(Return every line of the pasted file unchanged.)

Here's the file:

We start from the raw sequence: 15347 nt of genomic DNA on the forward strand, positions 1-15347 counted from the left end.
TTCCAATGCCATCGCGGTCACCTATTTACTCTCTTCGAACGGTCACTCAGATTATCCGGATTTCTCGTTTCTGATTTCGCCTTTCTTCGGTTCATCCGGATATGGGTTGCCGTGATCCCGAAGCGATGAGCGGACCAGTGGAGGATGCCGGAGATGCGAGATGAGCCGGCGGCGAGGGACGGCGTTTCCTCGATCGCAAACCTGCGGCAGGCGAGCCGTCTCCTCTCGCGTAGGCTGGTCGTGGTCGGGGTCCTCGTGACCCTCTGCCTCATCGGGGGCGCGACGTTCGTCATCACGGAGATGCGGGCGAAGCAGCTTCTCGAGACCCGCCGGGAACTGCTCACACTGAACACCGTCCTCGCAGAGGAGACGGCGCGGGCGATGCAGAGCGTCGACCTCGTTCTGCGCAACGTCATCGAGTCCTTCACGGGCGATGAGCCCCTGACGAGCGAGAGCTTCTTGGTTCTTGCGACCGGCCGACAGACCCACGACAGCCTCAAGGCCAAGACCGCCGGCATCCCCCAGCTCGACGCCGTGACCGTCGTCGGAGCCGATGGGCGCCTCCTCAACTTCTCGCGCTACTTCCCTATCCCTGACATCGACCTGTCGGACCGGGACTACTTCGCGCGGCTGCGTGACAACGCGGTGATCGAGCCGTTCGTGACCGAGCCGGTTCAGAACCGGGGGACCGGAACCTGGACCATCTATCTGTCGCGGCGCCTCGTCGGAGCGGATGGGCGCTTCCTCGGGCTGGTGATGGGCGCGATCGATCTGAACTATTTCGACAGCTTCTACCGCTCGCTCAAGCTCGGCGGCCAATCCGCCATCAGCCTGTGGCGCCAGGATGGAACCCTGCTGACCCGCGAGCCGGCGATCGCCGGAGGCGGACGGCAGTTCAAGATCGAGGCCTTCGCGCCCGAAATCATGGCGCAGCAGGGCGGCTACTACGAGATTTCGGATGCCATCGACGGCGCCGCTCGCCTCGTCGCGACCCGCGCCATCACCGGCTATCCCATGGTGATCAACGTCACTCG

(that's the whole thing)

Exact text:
We start from the raw sequence: 15347 nt of genomic DNA on the forward strand, positions 1-15347 counted from the left end.
TTCCAATGCCATCGCGGTCACCTATTTACTCTCTTCGAACGGTCACTCAGATTATCCGGATTTCTCGTTTCTGATTTCGCCTTTCTTCGGTTCATCCGGATATGGGTTGCCGTGATCCCGAAGCGATGAGCGGACCAGTGGAGGATGCCGGAGATGCGAGATGAGCCGGCGGCGAGGGACGGCGTTTCCTCGATCGCAAACCTGCGGCAGGCGAGCCGTCTCCTCTCGCGTAGGCTGGTCGTGGTCGGGGTCCTCGTGACCCTCTGCCTCATCGGGGGCGCGACGTTCGTCATCACGGAGATGCGGGCGAAGCAGCTTCTCGAGACCCGCCGGGAACTGCTCACACTGAACACCGTCCTCGCAGAGGAGACGGCGCGGGCGATGCAGAGCGTCGACCTCGTTCTGCGCAACGTCATCGAGTCCTTCACGGGCGATGAGCCCCTGACGAGCGAGAGCTTCTTGGTTCTTGCGACCGGCCGACAGACCCACGACAGCCTCAAGGCCAAGACCGCCGGCATCCCCCAGCTCGACGCCGTGACCGTCGTCGGAGCCGATGGGCGCCTCCTCAACTTCTCGCGCTACTTCCCTATCCCTGACATCGACCTGTCGGACCGGGACTACTTCGCGCGGCTGCGTGACAACGCGGTGATCGAGCCGTTCGTGACCGAGCCGGTTCAGAACCGGGGGACCGGAACCTGGACCATCTATCTGTCGCGGCGCCTCGTCGGAGCGGATGGGCGCTTCCTCGGGCTGGTGATGGGCGCGATCGATCTGAACTATTTCGACAGCTTCTACCGCTCGCTCAAGCTCGGCGGCCAATCCGCCATCAGCCTGTGGCGCCAGGATGGAACCCTGCTGACCCGCGAGCCGGCGATCGCCGGAGGCGGACGGCAGTTCAAGATCGAGGCCTTCGCGCCCGAAATCATGGCGCAGCAGGGCGGCTACTACGAGATTTCGGATGCCATCGACGGCGCCGCTCGCCTCGTCGCGACCCGCGCCATCACCGGCTATCCCATGGTGATCAACGTCACTCG